Monday, March 04, 2013

St. Paul's OMG Tweet/balance out of balance/defacing your Bible

Three smiles from  Scot McKnight's wonderful  "Junia is Not Alone" (see Junia's sex change:female apostles lost in translation)


when Paul wrote those words about Junia the apostle in Romans 16:7, he was not snickering with a mischievous look in his eye because he had just pulled off the incredible act of calling a woman an apostle. He didn’t wonder, after he dictated those words, “OMG, what will they say about me next? That I’ll want the high priest to be a priestess? #apostlegonewild." I would suggest that he didn’t give those words about Junia a moment’s afterthought.-"Junia is Not Alone"
A reader...wrote something to this effect: "Scot, thanks so much for The Jesus Creed. I’ve gained so much from it. Can I ask a question: Why are there only women’s stories in your chapter on Mary?” I asked him to call me, and as we talked, he uttered words that I need to repeat here. He asked, “We need to strive for balance in our storytelling, don’t we?” I thought (but didn’t say aloud), “Balance. The balance, my brother, is so out of balance we don’t even know what balance looks like. If we want real historical balance it would mean we would be telling nothing but women’s stories for the next two millennia.”  -"Junia is Not Alone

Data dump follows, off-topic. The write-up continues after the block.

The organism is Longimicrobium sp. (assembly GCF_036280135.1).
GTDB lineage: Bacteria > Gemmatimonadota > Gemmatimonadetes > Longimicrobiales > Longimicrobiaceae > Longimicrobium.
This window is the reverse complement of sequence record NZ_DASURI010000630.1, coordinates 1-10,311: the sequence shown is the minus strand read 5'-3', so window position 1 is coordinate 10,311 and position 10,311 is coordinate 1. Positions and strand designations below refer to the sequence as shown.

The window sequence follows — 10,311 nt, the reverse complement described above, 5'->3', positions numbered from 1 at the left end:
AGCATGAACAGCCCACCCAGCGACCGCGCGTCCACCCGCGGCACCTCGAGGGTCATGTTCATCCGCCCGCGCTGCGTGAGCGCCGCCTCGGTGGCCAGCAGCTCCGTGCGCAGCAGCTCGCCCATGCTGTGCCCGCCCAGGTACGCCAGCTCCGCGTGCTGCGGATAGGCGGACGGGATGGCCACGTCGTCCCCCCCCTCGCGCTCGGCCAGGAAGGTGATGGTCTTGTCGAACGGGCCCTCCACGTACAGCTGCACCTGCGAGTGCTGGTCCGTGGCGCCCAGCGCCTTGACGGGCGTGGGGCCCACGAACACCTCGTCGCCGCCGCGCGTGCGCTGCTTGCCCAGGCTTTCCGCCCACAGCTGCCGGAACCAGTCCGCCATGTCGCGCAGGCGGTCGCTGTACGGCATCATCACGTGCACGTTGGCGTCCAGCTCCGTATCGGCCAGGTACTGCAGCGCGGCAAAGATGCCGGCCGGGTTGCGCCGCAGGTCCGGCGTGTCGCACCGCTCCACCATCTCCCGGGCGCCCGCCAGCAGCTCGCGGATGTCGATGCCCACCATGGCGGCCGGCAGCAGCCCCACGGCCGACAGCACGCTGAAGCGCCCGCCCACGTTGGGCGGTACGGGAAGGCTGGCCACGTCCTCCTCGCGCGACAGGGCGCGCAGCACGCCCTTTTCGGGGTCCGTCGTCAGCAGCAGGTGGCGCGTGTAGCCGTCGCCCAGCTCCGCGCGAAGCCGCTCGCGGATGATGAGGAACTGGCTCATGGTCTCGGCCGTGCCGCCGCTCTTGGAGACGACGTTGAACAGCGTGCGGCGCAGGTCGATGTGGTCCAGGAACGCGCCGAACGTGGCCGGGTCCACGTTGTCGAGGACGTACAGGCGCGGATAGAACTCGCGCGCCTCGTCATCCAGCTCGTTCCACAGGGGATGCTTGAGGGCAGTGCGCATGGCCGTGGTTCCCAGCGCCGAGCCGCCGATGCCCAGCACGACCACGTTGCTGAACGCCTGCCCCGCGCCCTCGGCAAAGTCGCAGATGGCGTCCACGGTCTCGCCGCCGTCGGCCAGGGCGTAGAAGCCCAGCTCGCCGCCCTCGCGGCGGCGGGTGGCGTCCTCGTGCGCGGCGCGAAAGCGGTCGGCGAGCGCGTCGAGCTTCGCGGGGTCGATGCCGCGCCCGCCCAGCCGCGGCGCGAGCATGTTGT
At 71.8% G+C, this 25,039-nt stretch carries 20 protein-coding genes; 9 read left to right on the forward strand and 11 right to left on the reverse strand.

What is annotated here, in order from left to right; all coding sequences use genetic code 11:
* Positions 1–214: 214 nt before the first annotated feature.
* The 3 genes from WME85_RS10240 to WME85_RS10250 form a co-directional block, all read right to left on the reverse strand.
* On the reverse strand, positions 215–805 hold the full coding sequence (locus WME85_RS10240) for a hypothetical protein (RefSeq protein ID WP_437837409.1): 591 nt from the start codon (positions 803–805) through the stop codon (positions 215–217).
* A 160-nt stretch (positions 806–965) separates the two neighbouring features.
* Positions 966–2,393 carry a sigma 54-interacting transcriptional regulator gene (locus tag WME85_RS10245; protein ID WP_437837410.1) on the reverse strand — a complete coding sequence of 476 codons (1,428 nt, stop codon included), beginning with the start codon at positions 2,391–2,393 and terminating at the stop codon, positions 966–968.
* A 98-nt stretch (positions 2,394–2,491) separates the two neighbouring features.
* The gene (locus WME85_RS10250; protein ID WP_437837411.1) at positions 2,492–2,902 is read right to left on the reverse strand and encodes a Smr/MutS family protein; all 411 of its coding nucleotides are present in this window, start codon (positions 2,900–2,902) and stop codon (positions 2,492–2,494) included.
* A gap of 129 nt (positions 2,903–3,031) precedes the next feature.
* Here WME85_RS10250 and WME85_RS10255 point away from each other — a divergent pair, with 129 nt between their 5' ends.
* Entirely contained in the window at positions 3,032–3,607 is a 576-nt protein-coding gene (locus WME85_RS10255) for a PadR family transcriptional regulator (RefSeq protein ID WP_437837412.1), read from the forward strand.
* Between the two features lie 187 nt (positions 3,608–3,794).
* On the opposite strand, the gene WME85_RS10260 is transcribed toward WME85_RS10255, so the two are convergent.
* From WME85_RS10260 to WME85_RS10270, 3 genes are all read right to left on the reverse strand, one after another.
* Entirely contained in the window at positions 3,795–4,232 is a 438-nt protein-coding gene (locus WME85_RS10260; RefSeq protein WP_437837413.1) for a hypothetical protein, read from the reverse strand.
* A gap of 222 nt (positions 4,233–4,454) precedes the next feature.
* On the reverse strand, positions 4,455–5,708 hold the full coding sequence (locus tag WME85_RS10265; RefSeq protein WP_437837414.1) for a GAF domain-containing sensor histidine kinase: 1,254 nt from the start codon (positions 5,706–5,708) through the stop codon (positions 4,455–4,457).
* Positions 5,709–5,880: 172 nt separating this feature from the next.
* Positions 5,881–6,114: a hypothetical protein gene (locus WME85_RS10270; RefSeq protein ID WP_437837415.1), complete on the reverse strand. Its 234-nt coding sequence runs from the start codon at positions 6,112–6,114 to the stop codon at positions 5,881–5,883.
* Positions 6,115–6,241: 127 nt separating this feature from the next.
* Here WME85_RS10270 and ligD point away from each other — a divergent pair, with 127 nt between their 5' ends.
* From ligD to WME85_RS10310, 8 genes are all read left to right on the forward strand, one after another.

And I love this practical idea for pastors (.reminds me of when the Rabbiman Adam encouraged us to rip a page out of our Bibles...that page that says "New Testament," making the point that it's one narrative. I even have photo evidence of that!):

How to Help the Church Find Its Junia(s)   First, if you’re a pastor, I want you to take to the pulpit someday and get folks to open their Bibles to Romans 16:7, and I want you to ask them to do something that may make them feel sacrilegious if not abominating. I want you to ask them to strike out Junias from their Bibles. The man never existed, the name never existed, and it is an embarrassment to the church to have that name in a Bible. If you want to do this emphatically, above the place where they strike out “Junias,” have them write “Alice” or some woman who went through the struggle to gain recognition for what God had gifted her to do.  Of course, I am aware of how this may make some people feel , but with all due respect for the authority of God's Word, we need people to see that what is not original is not God's Word."Junia is Not Alone



  1. im curious if there are any reformed sources who would acknowledge junia as a female apostle. know of any?

  2. Wildman: good question. there may well be some, but they would define reformed a bit more broadly than many..will see what i can find...and anyone feel free to comment of this descrives you


Hey, thanks for engaging the conversation!